Seventeen years with the Calusa Indians. Abduction of a shipwrecked child named Hernando Escalante Fontaneda.

In 1549, a Spanish ship, probably a nao, was wrecked in the Florida Keys, possibly off Upper Matacumbe Key, while sailing to Spain. The survivors were captured by a Calusa tribe, a fierce people, as the name translates, who lived in southwest Florida between Tampa and Cape Sable.

The Calusa Indians were known and feared by the Spaniards. Some explorers and navigators had been in contact with them before 1549, namely Ponce de León in 1513, Diego de Miruelo in 1516 and, a year later, Francisco Hernández de Córdoba. According to their chronicles, they were not an easy people to establish a relationship with. In fact, Ponce de León was killed after a battle with the Calusa, during which he was shot with a poisoned arrow.

The more than 40 survivors of the 1549 shipwreck had no better luck. One by one, they were sacrificed as part of macabre rituals, all except for one boy, Hernando Escalante Fontaneda, born in Cartagena de Indias, and barely 13 years old at the time. He was traveling to Spain with his brother Alonso to study in Salamanca. He was the only one who seemed to understand the Calusa’s gestures asking them to dance and sing at the risk of getting killed if they did not.

This ability saved his life and instead of being sacrificed, he became part of their community until he was 30 years old. He learned their language and that of other indigenous tribes, adopted their customs, rites and way of life. He was just another Calusa until 1566, when Pedro Menéndez de Avilés, who had already founded the town of San Agustín (St. Augustine), established a good relationship with one of the main caciques of the area and negotiated the rescue of Hernando and other Spanish captives. Escalante then became the main interpreter and informant for the Asturian-born explorer, providing information about the tribes of ancient Florida and the geography of the entire area.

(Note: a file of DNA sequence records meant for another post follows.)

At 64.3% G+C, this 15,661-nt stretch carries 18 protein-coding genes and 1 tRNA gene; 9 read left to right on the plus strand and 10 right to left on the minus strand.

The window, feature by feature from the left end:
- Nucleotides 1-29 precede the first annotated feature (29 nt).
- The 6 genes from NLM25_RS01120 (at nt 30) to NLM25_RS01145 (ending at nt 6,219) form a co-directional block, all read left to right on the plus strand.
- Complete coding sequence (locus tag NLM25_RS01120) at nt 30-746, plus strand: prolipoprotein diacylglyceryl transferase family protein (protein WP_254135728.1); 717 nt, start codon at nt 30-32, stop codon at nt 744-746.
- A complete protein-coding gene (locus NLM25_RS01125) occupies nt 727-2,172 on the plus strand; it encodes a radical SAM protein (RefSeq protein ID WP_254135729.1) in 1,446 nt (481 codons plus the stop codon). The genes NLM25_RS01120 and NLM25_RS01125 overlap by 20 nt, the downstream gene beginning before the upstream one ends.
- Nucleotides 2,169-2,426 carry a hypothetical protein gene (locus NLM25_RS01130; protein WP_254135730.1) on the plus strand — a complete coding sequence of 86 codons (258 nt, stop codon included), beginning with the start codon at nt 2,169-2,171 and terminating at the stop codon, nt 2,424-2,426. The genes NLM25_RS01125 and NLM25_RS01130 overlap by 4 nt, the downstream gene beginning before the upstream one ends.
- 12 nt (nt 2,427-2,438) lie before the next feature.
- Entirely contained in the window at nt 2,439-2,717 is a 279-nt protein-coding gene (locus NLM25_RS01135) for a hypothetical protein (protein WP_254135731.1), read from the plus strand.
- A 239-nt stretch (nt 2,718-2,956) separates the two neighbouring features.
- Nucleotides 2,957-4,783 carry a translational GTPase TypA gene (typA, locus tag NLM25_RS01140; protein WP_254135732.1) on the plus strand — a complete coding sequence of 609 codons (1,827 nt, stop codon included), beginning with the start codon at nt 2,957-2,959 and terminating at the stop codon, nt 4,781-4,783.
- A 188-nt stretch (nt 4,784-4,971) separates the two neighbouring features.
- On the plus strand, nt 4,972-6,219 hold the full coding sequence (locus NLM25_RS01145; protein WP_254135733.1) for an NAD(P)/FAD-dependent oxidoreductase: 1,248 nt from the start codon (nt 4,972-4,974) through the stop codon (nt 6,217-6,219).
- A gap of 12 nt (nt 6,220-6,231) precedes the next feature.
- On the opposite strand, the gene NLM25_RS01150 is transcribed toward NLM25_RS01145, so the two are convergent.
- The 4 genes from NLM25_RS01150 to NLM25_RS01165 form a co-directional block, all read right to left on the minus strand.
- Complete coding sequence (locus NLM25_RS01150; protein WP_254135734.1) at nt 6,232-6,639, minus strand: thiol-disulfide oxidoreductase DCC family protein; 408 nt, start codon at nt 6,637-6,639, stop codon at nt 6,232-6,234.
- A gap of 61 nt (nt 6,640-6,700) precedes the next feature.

Upon the death of Menéndez de Avilés, Hernando wrote a brief memoir in which he described the way of life of the inhabitants of Florida under the title Memoir of the things, the shore and the Indians of Florida.

Escalante was able to provide many details about the geography of the coasts and the shipwrecks that had happened in their waters: “Nearer the mainland, extending from east to west, lie other islands, called the Martyrs, on account of the great number of men who have suffered on them; and on the rocks of the coast rising from below the sea, which from afar look like men in distress.”

In addition to describing in detail the life and places populated by the Indians of the coast, Escalante proposed to build a fortification in the area “for the security of his fleets going to Peru, New Spain, and other ports of the West India Islands. These fleets must necessarily pass through the Bahama Channel, and close to this coast, where many ships are shipwrecked and people lose their lives, because the Indians are our enemies, and handle the bow skillfully. It would, therefore, be well to have a small fort erected to protect the channel. To support this fort, and pay the soldiers who should garrison it, a fund might be established (…).”

Ships assigned to this fleet